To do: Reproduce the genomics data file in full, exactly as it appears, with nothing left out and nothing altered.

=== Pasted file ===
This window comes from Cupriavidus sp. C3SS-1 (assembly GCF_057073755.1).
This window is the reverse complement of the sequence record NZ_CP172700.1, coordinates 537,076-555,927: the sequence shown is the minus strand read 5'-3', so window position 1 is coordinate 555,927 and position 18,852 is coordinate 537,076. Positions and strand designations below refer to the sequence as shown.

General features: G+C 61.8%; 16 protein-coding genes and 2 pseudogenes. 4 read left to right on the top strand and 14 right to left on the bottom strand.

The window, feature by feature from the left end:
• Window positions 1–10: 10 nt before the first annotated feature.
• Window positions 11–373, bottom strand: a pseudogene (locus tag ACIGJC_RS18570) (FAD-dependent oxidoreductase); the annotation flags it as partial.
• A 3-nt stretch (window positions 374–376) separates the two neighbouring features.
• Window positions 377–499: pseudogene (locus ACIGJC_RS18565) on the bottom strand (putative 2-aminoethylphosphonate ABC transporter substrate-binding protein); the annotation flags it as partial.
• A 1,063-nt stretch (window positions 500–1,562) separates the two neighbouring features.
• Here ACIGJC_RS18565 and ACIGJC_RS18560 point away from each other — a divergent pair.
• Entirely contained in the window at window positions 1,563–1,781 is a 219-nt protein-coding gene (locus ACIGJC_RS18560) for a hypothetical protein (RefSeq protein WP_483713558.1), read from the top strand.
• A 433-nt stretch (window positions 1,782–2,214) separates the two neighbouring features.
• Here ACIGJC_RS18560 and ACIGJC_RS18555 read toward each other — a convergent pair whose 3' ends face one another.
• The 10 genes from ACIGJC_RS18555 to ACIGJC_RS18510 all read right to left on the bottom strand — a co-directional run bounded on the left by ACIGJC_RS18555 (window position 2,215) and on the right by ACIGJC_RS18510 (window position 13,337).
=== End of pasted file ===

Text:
This window comes from Cupriavidus sp. C3SS-1 (assembly GCF_057073755.1).
This window is the reverse complement of the sequence record NZ_CP172700.1, coordinates 537,076-555,927: the sequence shown is the minus strand read 5'-3', so window position 1 is coordinate 555,927 and position 18,852 is coordinate 537,076. Positions and strand designations below refer to the sequence as shown.

General features: G+C 61.8%; 16 protein-coding genes and 2 pseudogenes. 4 read left to right on the top strand and 14 right to left on the bottom strand.

The window, feature by feature from the left end:
• Window positions 1–10: 10 nt before the first annotated feature.
• Window positions 11–373, bottom strand: a pseudogene (locus tag ACIGJC_RS18570) (FAD-dependent oxidoreductase); the annotation flags it as partial.
• A 3-nt stretch (window positions 374–376) separates the two neighbouring features.
• Window positions 377–499: pseudogene (locus ACIGJC_RS18565) on the bottom strand (putative 2-aminoethylphosphonate ABC transporter substrate-binding protein); the annotation flags it as partial.
• A 1,063-nt stretch (window positions 500–1,562) separates the two neighbouring features.
• Here ACIGJC_RS18565 and ACIGJC_RS18560 point away from each other — a divergent pair.
• Entirely contained in the window at window positions 1,563–1,781 is a 219-nt protein-coding gene (locus ACIGJC_RS18560) for a hypothetical protein (RefSeq protein WP_483713558.1), read from the top strand.
• A 433-nt stretch (window positions 1,782–2,214) separates the two neighbouring features.
• Here ACIGJC_RS18560 and ACIGJC_RS18555 read toward each other — a convergent pair whose 3' ends face one another.
• The 10 genes from ACIGJC_RS18555 to ACIGJC_RS18510 all read right to left on the bottom strand — a co-directional run bounded on the left by ACIGJC_RS18555 (window position 2,215) and on the right by ACIGJC_RS18510 (window position 13,337).